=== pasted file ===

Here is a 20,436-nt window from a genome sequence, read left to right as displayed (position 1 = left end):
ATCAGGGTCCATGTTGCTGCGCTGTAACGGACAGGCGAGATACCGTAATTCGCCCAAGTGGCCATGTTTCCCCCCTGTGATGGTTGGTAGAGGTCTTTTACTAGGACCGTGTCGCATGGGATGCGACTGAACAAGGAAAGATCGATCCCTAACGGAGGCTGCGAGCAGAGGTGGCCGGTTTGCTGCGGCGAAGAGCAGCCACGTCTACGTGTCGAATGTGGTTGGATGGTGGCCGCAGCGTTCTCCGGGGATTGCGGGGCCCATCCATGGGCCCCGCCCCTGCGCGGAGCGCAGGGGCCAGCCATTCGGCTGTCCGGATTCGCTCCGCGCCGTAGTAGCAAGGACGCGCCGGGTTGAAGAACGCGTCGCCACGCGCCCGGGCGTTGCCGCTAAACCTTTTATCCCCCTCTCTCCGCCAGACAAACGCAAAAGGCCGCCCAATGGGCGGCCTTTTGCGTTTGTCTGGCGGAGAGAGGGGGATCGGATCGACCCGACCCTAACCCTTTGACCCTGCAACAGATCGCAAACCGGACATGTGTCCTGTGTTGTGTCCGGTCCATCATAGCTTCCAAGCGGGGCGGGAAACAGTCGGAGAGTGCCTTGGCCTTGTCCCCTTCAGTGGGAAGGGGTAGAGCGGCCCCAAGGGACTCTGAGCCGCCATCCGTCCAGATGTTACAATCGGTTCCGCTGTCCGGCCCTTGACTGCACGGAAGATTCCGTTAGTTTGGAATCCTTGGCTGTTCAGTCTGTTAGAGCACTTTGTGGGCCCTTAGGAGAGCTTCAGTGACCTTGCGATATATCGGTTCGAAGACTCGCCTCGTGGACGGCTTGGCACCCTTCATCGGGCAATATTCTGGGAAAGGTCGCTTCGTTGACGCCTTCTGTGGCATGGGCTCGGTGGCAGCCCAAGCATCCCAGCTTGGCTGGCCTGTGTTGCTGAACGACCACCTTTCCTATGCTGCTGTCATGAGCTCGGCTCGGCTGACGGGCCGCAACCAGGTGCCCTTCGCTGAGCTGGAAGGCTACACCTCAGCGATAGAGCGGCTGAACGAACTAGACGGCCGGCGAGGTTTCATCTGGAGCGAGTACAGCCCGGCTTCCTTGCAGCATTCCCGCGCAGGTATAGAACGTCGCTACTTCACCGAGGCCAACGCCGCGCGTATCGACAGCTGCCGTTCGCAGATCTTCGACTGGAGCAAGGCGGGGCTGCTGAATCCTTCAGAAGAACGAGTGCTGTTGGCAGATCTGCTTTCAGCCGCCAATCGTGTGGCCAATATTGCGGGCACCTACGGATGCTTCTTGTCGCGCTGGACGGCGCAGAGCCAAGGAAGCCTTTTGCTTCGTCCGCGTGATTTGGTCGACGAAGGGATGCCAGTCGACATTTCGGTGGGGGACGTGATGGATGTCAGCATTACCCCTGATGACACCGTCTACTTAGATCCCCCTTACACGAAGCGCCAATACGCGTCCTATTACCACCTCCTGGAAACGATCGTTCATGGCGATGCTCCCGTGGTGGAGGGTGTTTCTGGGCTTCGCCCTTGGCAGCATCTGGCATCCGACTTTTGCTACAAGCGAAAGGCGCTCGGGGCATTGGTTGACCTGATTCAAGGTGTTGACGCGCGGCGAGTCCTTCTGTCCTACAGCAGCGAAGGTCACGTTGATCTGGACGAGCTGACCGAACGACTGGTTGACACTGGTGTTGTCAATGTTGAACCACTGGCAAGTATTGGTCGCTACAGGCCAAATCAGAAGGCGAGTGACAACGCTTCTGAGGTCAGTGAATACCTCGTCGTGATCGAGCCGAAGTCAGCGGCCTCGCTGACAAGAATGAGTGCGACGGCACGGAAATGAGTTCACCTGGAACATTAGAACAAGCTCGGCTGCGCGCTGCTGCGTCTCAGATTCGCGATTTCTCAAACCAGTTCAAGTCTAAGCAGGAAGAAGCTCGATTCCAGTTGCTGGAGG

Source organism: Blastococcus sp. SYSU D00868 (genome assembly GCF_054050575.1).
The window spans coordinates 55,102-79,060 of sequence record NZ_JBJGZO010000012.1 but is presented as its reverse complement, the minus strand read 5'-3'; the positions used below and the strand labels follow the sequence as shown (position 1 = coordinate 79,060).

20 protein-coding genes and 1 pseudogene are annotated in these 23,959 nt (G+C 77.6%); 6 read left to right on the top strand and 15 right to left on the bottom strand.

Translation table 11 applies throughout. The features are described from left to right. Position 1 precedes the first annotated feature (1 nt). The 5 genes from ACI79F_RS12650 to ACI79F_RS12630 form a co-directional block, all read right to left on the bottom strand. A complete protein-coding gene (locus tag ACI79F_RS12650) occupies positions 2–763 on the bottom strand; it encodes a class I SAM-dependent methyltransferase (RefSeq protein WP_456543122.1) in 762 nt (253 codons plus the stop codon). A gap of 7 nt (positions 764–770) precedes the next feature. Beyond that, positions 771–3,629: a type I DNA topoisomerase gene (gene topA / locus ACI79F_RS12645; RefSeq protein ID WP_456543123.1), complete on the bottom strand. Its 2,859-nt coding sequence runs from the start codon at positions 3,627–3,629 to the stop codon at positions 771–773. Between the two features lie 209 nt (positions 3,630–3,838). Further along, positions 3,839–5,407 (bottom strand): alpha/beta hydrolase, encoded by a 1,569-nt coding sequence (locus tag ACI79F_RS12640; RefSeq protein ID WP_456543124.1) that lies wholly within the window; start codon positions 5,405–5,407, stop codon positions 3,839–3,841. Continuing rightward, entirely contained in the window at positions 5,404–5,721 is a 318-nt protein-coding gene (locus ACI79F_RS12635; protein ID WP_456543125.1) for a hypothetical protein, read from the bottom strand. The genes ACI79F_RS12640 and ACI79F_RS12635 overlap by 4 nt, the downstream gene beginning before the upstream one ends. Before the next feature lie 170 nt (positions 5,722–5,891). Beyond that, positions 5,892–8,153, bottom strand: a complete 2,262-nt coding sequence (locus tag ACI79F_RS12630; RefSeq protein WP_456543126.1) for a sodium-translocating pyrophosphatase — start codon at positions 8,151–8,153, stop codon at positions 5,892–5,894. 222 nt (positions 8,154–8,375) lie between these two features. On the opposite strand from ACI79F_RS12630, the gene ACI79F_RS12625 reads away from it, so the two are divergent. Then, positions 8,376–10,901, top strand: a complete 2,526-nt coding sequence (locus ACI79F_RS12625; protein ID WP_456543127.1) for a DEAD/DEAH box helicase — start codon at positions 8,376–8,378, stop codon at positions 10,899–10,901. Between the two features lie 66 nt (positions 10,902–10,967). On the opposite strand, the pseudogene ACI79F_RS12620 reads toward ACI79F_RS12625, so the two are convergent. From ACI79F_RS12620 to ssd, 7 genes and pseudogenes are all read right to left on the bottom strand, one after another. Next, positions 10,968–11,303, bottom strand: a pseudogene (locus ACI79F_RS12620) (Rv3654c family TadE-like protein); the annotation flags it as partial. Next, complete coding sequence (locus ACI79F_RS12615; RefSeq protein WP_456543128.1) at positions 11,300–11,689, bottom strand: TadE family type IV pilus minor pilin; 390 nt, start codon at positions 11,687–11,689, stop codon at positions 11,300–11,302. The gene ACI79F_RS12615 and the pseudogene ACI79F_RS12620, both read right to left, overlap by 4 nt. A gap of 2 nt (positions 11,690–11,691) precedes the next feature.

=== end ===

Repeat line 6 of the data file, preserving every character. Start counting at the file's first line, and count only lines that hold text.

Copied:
Translation table 11 applies throughout. The features are described from left to right. Position 1 precedes the first annotated feature (1 nt). The 5 genes from ACI79F_RS12650 to ACI79F_RS12630 form a co-directional block, all read right to left on the bottom strand. A complete protein-coding gene (locus tag ACI79F_RS12650) occupies positions 2–763 on the bottom strand; it encodes a class I SAM-dependent methyltransferase (RefSeq protein WP_456543122.1) in 762 nt (253 codons plus the stop codon). A gap of 7 nt (positions 764–770) precedes the next feature. Beyond that, positions 771–3,629: a type I DNA topoisomerase gene (gene topA / locus ACI79F_RS12645; RefSeq protein ID WP_456543123.1), complete on the bottom strand. Its 2,859-nt coding sequence runs from the start codon at positions 3,627–3,629 to the stop codon at positions 771–773. Between the two features lie 209 nt (positions 3,630–3,838). Further along, positions 3,839–5,407 (bottom strand): alpha/beta hydrolase, encoded by a 1,569-nt coding sequence (locus tag ACI79F_RS12640; RefSeq protein ID WP_456543124.1) that lies wholly within the window; start codon positions 5,405–5,407, stop codon positions 3,839–3,841. Continuing rightward, entirely contained in the window at positions 5,404–5,721 is a 318-nt protein-coding gene (locus ACI79F_RS12635; protein ID WP_456543125.1) for a hypothetical protein, read from the bottom strand. The genes ACI79F_RS12640 and ACI79F_RS12635 overlap by 4 nt, the downstream gene beginning before the upstream one ends. Before the next feature lie 170 nt (positions 5,722–5,891). Beyond that, positions 5,892–8,153, bottom strand: a complete 2,262-nt coding sequence (locus tag ACI79F_RS12630; RefSeq protein WP_456543126.1) for a sodium-translocating pyrophosphatase — start codon at positions 8,151–8,153, stop codon at positions 5,892–5,894. 222 nt (positions 8,154–8,375) lie between these two features. On the opposite strand from ACI79F_RS12630, the gene ACI79F_RS12625 reads away from it, so the two are divergent. Then, positions 8,376–10,901, top strand: a complete 2,526-nt coding sequence (locus ACI79F_RS12625; protein ID WP_456543127.1) for a DEAD/DEAH box helicase — start codon at positions 8,376–8,378, stop codon at positions 10,899–10,901. Between the two features lie 66 nt (positions 10,902–10,967). On the opposite strand, the pseudogene ACI79F_RS12620 reads toward ACI79F_RS12625, so the two are convergent. From ACI79F_RS12620 to ssd, 7 genes and pseudogenes are all read right to left on the bottom strand, one after another. Next, positions 10,968–11,303, bottom strand: a pseudogene (locus ACI79F_RS12620) (Rv3654c family TadE-like protein); the annotation flags it as partial. Next, complete coding sequence (locus ACI79F_RS12615; RefSeq protein WP_456543128.1) at positions 11,300–11,689, bottom strand: TadE family type IV pilus minor pilin; 390 nt, start codon at positions 11,687–11,689, stop codon at positions 11,300–11,302. The gene ACI79F_RS12615 and the pseudogene ACI79F_RS12620, both read right to left, overlap by 4 nt. A gap of 2 nt (positions 11,690–11,691) precedes the next feature.